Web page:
CDC has issued related guidance titled "Prevention of Pneumococcal Infections Secondary to Seasonal and 2009 H1N1 Influenza Viruses Infection." To access it, go to:
http://www.cdc.gov/h1n1flu/vaccination/provider/provider_pneumococcal.htm

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7 IAC's Video of the Week teaches young adults about the value of immunization

IAC encourages IAC Express readers to watch a 6-minute video that introduces young adults to the value of immunization. In the video, which was developed by Canada's BC Centre for Disease Control, two teens investigate why some of their familial ancestors did not survive childhood. To access the video, please read the directions below.

The video will be available on the home page of IAC's website through April 4. To access it, go to: http://www.immunize.org and click on the image under the words Video of the Week. This will take you to the Immunization & Vaccines section of the BC Centre for Disease Control. Scroll down to the section titled "Disease Scene Investigation (DSI) Videos for Kids," and click on the video titled "How Immunization Works." It may take a few moments for the video to begin playing; please be patient!

Remember to bookmark IAC's home page to view a new video every Monday. To view an IAC Video of the Week from the past, go to the video archive at http://www.immunize.org/votw

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8 PPSV and multi-vaccine VISs now available in Thai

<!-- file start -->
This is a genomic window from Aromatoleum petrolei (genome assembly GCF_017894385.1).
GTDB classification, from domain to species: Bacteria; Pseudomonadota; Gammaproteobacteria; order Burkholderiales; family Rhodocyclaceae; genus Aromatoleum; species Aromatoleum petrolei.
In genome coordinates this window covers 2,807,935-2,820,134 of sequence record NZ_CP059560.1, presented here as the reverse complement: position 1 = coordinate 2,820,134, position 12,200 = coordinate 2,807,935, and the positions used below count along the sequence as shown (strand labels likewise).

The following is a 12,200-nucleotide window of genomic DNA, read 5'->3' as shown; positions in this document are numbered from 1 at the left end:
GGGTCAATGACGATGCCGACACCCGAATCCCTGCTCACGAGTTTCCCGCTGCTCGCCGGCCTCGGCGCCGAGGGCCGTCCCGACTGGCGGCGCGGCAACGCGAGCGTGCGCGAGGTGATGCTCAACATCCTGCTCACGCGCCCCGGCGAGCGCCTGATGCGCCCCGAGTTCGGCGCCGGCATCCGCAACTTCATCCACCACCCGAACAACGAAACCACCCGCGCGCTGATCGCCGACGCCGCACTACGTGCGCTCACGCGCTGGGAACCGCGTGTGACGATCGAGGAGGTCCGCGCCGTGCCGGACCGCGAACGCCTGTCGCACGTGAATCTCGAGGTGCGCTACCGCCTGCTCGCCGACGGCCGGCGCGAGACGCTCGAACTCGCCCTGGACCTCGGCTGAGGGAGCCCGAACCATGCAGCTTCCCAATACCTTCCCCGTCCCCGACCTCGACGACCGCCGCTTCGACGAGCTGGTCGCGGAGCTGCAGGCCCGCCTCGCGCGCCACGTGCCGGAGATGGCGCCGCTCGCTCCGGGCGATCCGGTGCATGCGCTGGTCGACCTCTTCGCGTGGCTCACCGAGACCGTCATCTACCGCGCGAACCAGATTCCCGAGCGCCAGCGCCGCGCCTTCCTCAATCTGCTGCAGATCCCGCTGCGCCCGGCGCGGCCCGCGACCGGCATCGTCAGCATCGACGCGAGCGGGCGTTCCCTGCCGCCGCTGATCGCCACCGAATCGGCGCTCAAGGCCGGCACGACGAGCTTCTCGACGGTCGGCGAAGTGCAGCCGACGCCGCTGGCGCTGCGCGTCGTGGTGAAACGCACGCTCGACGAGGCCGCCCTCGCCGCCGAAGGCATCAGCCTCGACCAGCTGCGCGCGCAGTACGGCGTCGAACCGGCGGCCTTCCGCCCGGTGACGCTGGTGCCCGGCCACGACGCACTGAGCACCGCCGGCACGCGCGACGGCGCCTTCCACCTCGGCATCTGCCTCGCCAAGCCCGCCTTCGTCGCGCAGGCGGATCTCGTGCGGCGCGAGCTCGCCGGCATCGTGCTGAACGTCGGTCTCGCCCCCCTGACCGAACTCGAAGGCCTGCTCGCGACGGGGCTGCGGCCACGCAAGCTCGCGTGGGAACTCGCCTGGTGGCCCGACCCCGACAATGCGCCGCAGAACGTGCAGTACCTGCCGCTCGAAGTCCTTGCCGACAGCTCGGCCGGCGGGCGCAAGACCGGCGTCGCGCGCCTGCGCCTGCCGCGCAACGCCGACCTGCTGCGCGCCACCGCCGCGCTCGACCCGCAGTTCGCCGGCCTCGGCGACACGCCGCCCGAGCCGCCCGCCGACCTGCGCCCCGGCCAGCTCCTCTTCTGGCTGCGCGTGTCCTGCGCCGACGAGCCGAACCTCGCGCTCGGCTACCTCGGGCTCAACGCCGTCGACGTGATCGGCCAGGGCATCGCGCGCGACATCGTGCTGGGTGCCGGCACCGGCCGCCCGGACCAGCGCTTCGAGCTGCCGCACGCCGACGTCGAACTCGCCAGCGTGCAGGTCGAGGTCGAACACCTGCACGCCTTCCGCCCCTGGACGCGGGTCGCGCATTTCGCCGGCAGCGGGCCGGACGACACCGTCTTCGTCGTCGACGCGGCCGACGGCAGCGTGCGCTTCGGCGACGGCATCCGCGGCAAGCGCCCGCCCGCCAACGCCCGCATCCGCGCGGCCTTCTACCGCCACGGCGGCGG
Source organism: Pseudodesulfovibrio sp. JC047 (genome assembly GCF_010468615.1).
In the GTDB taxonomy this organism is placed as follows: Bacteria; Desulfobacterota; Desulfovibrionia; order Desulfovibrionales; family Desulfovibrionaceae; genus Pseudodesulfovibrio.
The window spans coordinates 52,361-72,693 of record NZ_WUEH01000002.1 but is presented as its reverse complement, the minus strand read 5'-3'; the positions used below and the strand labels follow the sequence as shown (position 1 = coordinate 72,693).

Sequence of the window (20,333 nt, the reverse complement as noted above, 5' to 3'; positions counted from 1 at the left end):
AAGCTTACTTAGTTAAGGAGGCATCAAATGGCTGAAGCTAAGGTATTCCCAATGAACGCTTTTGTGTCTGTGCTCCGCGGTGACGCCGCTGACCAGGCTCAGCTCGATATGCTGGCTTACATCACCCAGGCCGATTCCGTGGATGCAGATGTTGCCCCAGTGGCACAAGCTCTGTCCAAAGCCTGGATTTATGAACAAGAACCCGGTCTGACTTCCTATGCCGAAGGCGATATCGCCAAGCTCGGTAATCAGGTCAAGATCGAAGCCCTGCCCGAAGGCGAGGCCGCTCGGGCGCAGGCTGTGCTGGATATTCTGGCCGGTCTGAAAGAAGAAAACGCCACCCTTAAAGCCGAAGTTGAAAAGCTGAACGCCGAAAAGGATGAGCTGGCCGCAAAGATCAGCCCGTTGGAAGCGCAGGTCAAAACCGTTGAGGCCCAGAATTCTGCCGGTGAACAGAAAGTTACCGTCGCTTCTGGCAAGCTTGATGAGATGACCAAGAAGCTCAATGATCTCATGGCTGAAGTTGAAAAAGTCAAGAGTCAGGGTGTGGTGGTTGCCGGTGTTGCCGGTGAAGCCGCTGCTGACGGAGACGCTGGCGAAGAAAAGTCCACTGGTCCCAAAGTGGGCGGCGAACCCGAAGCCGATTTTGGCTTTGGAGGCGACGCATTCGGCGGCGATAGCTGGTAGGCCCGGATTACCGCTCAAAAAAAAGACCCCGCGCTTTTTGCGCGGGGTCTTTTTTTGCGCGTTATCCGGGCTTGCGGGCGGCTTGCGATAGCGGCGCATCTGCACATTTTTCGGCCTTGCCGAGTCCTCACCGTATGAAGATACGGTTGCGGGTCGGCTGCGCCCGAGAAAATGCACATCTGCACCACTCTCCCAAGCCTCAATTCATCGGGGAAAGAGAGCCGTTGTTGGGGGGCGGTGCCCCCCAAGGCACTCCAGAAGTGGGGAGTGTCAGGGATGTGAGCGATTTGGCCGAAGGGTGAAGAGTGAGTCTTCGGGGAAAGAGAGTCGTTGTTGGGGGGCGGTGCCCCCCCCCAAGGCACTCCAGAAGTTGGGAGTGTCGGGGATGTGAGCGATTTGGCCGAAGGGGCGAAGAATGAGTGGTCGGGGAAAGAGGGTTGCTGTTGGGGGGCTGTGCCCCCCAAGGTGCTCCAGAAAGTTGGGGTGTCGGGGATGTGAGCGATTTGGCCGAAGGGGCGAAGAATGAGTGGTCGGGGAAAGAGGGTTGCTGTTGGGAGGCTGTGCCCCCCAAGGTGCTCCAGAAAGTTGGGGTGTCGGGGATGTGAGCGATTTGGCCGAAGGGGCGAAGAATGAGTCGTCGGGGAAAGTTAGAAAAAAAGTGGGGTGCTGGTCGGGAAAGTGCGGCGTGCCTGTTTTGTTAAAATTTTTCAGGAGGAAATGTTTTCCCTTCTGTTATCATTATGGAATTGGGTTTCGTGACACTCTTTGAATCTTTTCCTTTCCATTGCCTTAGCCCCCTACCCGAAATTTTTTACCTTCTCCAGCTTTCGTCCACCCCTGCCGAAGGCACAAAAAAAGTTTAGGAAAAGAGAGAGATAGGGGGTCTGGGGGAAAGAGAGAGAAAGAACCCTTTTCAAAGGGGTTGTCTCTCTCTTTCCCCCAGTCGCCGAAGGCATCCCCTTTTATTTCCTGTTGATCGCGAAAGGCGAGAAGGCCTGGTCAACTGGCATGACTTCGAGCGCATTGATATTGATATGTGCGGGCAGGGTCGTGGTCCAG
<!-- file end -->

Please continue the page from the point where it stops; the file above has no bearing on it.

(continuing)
The pneumococcal polysaccharide vaccine (PPSV) VIS and the multi-vaccine VIS are now available in Thai. IAC gratefully acknowledges the Asian Pacific Health Care Venture, Inc., for the translations.

To access the PPSV VIS in Thai, go to:
http://www.immunize.org/vis/th_pne97.pdf

To access the multi-vaccine VIS in Thai, go to:
http://www.immunize.org/vis/th_multi.pdf

For information about the use of VISs, and for VISs in more than 35 languages, visit IAC's VIS web section at http://www.immunize.org/vis

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9 IAC posts updated Turkish translations of three popular parent pieces

Mustafa Kozanoglu, MD, kindly updated three popular parent pieces that IAC had recently revised.

To access "Immunizations for Babies: A Guide for Parents--These are the vaccinations your baby needs!" in Turkish, go to: http://www.immunize.org/catg.d/p4010-21.pdf

To access the same piece in English, go to:
http://www.immunize.org/catg.d/p4010.pdf

To access "When Do Children and Teens Need Vaccinations?" in Turkish, go to:
http://www.immunize.org/catg.d/p4050-21.pdf

To access the same piece in English, go to:
http://www.immunize.org/catg.d/p4050.pdf

To access "Are you 11-19? Then you need to be vaccinated against these serious diseases!" in Turkish, go to:
http://www.immunize.org/catg.d/p4020-21.pdf

To access the same piece in English, go to:
http://www.immunize.org/catg.d/p4020.pdf

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This website is supported in part by a cooperative agreement from the National Center for Immunization and Respiratory Diseases (Grant No. 5U38IP000290) at the Centers for Disease Control and Prevention (CDC) in Atlanta, GA. The website content is the sole responsibility of IAC and does not necessarily represent the official views of CDC.